Indiana has become famous — or infamous, in some quarters — for its testing zeal. Student performance is quantified. Teachers are measured. Schools are graded. Entire districts are rated. The message gets through loud and clear:
Demonstrate the kind of performance you are capable of and prove to us you deserve the money you are getting.
That would be the stick.
How about a carrot to go with it?
Here is one, of sorts. The Indiana Department of Education is starting a new program to recognize school programs and practices that work well. The department said Thursday that its new Promising Practices program plans to recognize 200 school programs by the end of the year that aim to help ensure students get a high-quality education.
According to a news release, the programs will be focused on students and geared toward innovation. The department said it has already identified 10 programs at schools around the state.
Fairfield Community Schools, to give one example, is being recognized by the Indiana State Board of Education for its “exemplary job of development and implementing a teacher evaluation system.”
The superintendent of Fairfield Community Schools sits down with each district teacher for 15 minutes, looks them in the eye and tells them exactly how they performed on their teacher evaluation and what that will mean for their salary or performance bonus.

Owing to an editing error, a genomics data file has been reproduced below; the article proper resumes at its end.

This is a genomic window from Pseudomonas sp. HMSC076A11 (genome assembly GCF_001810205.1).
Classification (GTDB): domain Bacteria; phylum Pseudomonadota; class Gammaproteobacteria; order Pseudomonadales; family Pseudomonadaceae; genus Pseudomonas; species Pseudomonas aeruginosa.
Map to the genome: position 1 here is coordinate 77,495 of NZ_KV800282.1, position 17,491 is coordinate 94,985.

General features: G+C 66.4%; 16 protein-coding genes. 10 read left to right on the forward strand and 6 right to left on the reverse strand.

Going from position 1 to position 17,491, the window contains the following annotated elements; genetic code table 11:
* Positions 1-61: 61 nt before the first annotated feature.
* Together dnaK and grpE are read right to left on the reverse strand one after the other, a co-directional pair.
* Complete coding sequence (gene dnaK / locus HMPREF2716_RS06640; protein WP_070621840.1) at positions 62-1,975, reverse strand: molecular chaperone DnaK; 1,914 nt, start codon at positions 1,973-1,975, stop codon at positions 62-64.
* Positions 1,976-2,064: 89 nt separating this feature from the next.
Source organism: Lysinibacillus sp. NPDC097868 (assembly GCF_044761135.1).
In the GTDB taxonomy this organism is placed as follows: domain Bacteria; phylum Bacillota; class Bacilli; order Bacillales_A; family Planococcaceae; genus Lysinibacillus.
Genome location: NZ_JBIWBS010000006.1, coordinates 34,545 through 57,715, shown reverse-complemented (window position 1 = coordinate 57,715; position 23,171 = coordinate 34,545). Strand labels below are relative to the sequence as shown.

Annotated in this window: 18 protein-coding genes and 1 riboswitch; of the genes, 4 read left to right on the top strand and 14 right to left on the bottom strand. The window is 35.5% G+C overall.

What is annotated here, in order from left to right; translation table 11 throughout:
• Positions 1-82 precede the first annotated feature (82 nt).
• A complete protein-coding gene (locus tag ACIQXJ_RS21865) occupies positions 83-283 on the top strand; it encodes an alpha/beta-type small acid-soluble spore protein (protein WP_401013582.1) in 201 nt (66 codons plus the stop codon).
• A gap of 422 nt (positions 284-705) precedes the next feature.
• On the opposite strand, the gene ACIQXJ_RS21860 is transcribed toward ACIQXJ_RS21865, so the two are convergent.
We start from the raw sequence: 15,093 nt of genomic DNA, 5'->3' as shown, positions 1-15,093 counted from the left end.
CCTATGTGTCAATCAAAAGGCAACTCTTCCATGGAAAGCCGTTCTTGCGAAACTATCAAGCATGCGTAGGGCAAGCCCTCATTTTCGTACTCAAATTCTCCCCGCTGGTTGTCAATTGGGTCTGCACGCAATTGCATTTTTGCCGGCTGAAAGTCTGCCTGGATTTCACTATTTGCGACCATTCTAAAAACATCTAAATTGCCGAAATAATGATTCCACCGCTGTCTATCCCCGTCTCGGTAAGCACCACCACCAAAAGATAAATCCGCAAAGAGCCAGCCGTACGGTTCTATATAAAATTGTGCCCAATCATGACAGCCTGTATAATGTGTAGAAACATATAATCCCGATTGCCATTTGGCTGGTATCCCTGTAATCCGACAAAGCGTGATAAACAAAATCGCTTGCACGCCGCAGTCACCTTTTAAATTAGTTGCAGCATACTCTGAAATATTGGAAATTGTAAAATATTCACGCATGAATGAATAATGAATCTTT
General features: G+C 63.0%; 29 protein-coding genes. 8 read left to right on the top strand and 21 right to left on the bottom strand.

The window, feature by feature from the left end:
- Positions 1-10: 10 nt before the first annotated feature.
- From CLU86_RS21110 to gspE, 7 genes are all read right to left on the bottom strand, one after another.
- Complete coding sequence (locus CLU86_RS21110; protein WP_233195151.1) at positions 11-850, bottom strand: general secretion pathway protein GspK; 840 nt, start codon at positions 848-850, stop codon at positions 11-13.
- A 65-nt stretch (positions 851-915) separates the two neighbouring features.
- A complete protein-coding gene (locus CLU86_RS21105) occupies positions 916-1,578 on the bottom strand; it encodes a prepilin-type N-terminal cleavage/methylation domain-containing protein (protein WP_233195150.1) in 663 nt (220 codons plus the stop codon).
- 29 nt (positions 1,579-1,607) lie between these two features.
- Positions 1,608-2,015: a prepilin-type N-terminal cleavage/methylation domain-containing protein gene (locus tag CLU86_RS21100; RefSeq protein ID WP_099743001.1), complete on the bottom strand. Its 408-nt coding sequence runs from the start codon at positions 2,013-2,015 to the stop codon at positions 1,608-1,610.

“He’s in the conference room meeting every single teacher, shaking their hands,” Amy Bertram, principal of Fairfield Jr.-Sr. High School, told The Elkhart Truth.
“He’s spoiled us. He’s not just coming in to do the cursory walk through. He is pulling up his sleeves, and he is in there with them.”
Fairfield staff “overwhelmingly agreed that the evaluation system is a supportive, collegial and transparent system,” according to a letter of congratulations from Indiana University for the state recognition.
Singling out such successes accomplishes two things. It rewards achievement and encourages the honoree to try even harder. And it shows other school districts ideas they can emulate.
How about compiling a list of best practices from all across the nation? Now, there’s an idea worth of adoption by the U.S. Department of Education.
In fact, considering all the meddling done in local education decisions by Washington and all the mischief created by it’s “one size fits all” approach, we’d be very happy if that were all it did.
This was distributed by Hoosier State Press Association. Send comments to email@example.com.